“People used to have to get a separate dedicated machine,” says Chaney. “They would buy dedicated trenchers. It just trenches; that’s all it does. Now, attachments provide the landscape contractor with a Swiss Army knife.”

Also, integrated technology makes the tools more sophisticated. Bobcat recently developed a depth check system, which pairs with a bucket. The operator can measure depth and grade without exiting the power unit. Sensors detect the exact position of the bucket’s teeth, and the depth check system allows operators to set a desired digging depth and work toward that benchmark.

Now, let’s take a look at how two landscape companies use these tools and why they’re raving about them.

The Bruce Co.

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Photo: JCB

Attachments have been an integral part of The Bruce Co.’s operation for years, but increased technology, power and performance have propelled the tools’ influence on the company.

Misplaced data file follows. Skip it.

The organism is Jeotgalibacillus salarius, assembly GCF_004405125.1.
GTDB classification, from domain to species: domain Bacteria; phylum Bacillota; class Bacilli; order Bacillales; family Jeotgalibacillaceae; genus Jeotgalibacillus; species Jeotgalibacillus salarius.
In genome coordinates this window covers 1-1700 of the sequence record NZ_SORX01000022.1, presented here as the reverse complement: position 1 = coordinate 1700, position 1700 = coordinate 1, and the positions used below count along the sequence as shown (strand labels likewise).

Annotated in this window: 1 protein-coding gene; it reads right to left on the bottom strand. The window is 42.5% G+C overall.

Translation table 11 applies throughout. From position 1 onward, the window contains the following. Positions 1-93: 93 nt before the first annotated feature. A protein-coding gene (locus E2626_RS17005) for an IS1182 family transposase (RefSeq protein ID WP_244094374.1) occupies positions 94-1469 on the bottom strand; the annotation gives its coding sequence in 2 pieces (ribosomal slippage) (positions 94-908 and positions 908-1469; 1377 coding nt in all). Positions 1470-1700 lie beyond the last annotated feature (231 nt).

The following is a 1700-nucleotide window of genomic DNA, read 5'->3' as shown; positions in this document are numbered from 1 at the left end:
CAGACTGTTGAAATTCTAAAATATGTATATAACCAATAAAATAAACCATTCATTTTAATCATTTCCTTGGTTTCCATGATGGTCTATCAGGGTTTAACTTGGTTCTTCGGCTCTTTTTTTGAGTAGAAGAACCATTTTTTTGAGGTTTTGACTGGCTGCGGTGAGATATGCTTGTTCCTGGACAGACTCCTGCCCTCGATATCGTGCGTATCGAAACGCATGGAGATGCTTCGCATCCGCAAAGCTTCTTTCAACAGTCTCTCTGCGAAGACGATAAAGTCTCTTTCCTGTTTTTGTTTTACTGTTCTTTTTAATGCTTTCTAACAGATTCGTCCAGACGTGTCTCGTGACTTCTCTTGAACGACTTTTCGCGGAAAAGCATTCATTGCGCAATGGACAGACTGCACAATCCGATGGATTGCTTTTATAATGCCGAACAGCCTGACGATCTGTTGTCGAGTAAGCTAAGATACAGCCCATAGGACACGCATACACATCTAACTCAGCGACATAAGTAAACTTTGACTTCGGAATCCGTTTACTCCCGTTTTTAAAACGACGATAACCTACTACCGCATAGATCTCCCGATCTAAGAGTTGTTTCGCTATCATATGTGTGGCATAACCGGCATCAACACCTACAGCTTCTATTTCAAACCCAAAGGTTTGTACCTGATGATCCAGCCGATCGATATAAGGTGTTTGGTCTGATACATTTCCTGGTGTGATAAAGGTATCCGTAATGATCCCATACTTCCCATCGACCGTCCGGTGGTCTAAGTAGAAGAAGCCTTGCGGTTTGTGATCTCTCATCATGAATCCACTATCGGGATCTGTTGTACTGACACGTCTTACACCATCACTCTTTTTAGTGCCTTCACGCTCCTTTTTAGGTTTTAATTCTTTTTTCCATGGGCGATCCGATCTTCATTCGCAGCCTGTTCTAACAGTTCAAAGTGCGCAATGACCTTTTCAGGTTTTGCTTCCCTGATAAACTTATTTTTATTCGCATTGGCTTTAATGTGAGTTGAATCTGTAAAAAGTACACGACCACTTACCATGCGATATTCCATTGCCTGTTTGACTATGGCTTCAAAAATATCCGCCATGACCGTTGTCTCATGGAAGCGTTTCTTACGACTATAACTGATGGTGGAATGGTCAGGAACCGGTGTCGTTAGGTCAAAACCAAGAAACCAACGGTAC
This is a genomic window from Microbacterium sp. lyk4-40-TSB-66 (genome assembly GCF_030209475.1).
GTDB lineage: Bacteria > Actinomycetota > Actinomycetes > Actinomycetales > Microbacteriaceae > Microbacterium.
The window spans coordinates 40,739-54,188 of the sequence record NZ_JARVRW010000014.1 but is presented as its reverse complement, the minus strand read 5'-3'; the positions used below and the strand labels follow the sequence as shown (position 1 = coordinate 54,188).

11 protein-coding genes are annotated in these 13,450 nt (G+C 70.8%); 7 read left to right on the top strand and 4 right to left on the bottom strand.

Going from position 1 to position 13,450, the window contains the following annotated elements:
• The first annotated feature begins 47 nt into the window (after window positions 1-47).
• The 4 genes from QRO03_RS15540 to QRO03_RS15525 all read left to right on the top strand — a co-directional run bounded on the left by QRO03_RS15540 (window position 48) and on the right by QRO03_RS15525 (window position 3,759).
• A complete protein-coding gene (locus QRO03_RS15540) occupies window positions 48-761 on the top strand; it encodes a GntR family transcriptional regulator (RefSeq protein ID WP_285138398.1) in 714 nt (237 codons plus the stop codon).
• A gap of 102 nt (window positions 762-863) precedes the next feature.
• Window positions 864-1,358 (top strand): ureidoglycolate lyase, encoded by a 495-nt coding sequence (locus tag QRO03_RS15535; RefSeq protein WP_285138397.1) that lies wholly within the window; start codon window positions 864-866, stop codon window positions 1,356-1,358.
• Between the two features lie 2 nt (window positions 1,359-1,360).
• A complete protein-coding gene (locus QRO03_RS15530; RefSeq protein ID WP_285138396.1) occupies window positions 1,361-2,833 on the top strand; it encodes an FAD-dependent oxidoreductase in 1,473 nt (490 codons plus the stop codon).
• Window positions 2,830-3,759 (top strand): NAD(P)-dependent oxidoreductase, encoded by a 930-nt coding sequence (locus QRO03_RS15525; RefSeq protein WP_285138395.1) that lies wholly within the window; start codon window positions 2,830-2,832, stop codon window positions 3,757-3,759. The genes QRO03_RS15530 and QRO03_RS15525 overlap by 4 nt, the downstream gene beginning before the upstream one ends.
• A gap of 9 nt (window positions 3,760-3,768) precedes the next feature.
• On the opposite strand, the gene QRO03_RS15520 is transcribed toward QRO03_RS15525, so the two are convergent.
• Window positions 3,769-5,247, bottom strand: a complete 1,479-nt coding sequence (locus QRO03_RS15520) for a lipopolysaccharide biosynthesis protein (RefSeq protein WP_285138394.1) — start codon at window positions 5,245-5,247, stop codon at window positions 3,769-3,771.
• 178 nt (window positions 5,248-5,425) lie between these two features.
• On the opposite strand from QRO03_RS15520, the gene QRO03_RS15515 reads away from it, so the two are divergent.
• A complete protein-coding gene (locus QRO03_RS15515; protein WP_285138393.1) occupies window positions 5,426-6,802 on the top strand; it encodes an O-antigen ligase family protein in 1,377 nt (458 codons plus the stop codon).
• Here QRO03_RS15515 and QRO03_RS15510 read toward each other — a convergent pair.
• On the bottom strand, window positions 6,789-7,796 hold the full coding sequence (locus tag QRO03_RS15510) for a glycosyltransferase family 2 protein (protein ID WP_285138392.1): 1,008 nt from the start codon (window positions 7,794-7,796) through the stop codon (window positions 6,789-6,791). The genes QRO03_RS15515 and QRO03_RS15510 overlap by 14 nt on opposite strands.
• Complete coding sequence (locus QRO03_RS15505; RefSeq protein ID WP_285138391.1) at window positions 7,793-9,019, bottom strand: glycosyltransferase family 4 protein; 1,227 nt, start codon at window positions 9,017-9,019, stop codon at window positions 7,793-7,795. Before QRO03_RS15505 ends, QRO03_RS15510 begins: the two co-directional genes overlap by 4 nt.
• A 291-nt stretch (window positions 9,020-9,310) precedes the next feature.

“As long as I can remember, 35-plus years, the availability and diversity of the attachments have been increasing every day,” Paar says. “People are coming up with new tools every day and performance is increasing.”

The $28 million company, which performs about 50 percent landscape construction for a commercial and high-end residential clientele, operates Bobcat attachments on a Bobcat skid-steer about 95 percent of the time.

The Bruce Co. has an attachment for just about everything, even snow blowing. Augers help the company dig holes, and sweepers let its workers easily transport and collect dirt. Soil conditioner attachments, of which Bobcat offers eight, are key to soil preparation efforts. If a crew has a skid-steer but needs the capabilities of a mini excavator, the backhoe attachment transforms the machine. Tree grabbers and pinchers make material handling manageable, and trail mowing is made easy by rough mowers. These only scratch the surface of the company’s inventory.